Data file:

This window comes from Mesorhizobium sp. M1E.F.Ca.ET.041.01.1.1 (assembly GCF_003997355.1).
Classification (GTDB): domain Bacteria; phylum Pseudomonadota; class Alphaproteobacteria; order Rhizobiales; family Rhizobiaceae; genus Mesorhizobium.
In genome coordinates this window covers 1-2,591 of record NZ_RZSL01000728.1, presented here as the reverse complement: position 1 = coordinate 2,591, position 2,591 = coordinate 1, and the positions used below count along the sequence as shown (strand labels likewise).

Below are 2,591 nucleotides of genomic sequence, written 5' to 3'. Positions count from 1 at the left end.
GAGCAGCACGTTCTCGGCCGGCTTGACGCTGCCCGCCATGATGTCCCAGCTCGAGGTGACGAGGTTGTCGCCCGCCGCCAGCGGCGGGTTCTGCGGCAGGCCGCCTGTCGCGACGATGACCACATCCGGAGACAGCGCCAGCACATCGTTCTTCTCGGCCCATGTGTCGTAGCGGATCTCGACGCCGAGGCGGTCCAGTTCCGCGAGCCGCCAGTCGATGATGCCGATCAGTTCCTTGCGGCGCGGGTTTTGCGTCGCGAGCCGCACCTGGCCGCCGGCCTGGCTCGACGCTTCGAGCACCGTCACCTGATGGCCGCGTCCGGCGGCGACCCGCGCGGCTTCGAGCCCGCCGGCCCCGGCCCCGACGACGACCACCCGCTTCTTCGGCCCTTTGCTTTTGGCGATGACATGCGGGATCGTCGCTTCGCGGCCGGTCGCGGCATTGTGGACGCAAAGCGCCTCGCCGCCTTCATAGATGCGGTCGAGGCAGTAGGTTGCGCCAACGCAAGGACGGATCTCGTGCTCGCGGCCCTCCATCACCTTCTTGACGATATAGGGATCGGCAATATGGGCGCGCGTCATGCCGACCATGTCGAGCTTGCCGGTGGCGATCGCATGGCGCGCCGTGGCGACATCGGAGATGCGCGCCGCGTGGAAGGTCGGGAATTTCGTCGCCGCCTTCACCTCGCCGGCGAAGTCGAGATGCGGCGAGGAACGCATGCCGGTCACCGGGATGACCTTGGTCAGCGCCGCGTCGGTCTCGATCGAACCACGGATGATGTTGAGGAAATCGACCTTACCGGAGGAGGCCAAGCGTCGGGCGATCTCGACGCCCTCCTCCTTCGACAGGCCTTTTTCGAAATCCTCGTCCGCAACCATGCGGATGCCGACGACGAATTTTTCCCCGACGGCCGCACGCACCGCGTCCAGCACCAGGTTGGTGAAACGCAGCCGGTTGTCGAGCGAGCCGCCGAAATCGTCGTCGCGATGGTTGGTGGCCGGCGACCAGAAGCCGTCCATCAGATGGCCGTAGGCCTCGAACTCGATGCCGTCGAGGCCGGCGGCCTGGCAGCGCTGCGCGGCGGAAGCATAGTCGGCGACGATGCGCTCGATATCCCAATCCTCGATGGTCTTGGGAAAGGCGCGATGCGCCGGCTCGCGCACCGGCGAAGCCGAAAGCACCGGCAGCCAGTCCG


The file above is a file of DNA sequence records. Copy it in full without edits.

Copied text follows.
This window comes from Mesorhizobium sp. M1E.F.Ca.ET.041.01.1.1 (assembly GCF_003997355.1).
Classification (GTDB): domain Bacteria; phylum Pseudomonadota; class Alphaproteobacteria; order Rhizobiales; family Rhizobiaceae; genus Mesorhizobium.
In genome coordinates this window covers 1-2,591 of record NZ_RZSL01000728.1, presented here as the reverse complement: position 1 = coordinate 2,591, position 2,591 = coordinate 1, and the positions used below count along the sequence as shown (strand labels likewise).

Below are 2,591 nucleotides of genomic sequence, written 5' to 3'. Positions count from 1 at the left end.
GAGCAGCACGTTCTCGGCCGGCTTGACGCTGCCCGCCATGATGTCCCAGCTCGAGGTGACGAGGTTGTCGCCCGCCGCCAGCGGCGGGTTCTGCGGCAGGCCGCCTGTCGCGACGATGACCACATCCGGAGACAGCGCCAGCACATCGTTCTTCTCGGCCCATGTGTCGTAGCGGATCTCGACGCCGAGGCGGTCCAGTTCCGCGAGCCGCCAGTCGATGATGCCGATCAGTTCCTTGCGGCGCGGGTTTTGCGTCGCGAGCCGCACCTGGCCGCCGGCCTGGCTCGACGCTTCGAGCACCGTCACCTGATGGCCGCGTCCGGCGGCGACCCGCGCGGCTTCGAGCCCGCCGGCCCCGGCCCCGACGACGACCACCCGCTTCTTCGGCCCTTTGCTTTTGGCGATGACATGCGGGATCGTCGCTTCGCGGCCGGTCGCGGCATTGTGGACGCAAAGCGCCTCGCCGCCTTCATAGATGCGGTCGAGGCAGTAGGTTGCGCCAACGCAAGGACGGATCTCGTGCTCGCGGCCCTCCATCACCTTCTTGACGATATAGGGATCGGCAATATGGGCGCGCGTCATGCCGACCATGTCGAGCTTGCCGGTGGCGATCGCATGGCGCGCCGTGGCGACATCGGAGATGCGCGCCGCGTGGAAGGTCGGGAATTTCGTCGCCGCCTTCACCTCGCCGGCGAAGTCGAGATGCGGCGAGGAACGCATGCCGGTCACCGGGATGACCTTGGTCAGCGCCGCGTCGGTCTCGATCGAACCACGGATGATGTTGAGGAAATCGACCTTACCGGAGGAGGCCAAGCGTCGGGCGATCTCGACGCCCTCCTCCTTCGACAGGCCTTTTTCGAAATCCTCGTCCGCAACCATGCGGATGCCGACGACGAATTTTTCCCCGACGGCCGCACGCACCGCGTCCAGCACCAGGTTGGTGAAACGCAGCCGGTTGTCGAGCGAGCCGCCGAAATCGTCGTCGCGATGGTTGGTGGCCGGCGACCAGAAGCCGTCCATCAGATGGCCGTAGGCCTCGAACTCGATGCCGTCGAGGCCGGCGGCCTGGCAGCGCTGCGCGGCGGAAGCATAGTCGGCGACGATGCGCTCGATATCCCAATCCTCGATGGTCTTGGGAAAGGCGCGATGCGCCGGCTCGCGCACCGGCGAAGCCGAAAGCACCGGCAGCCAGTCCG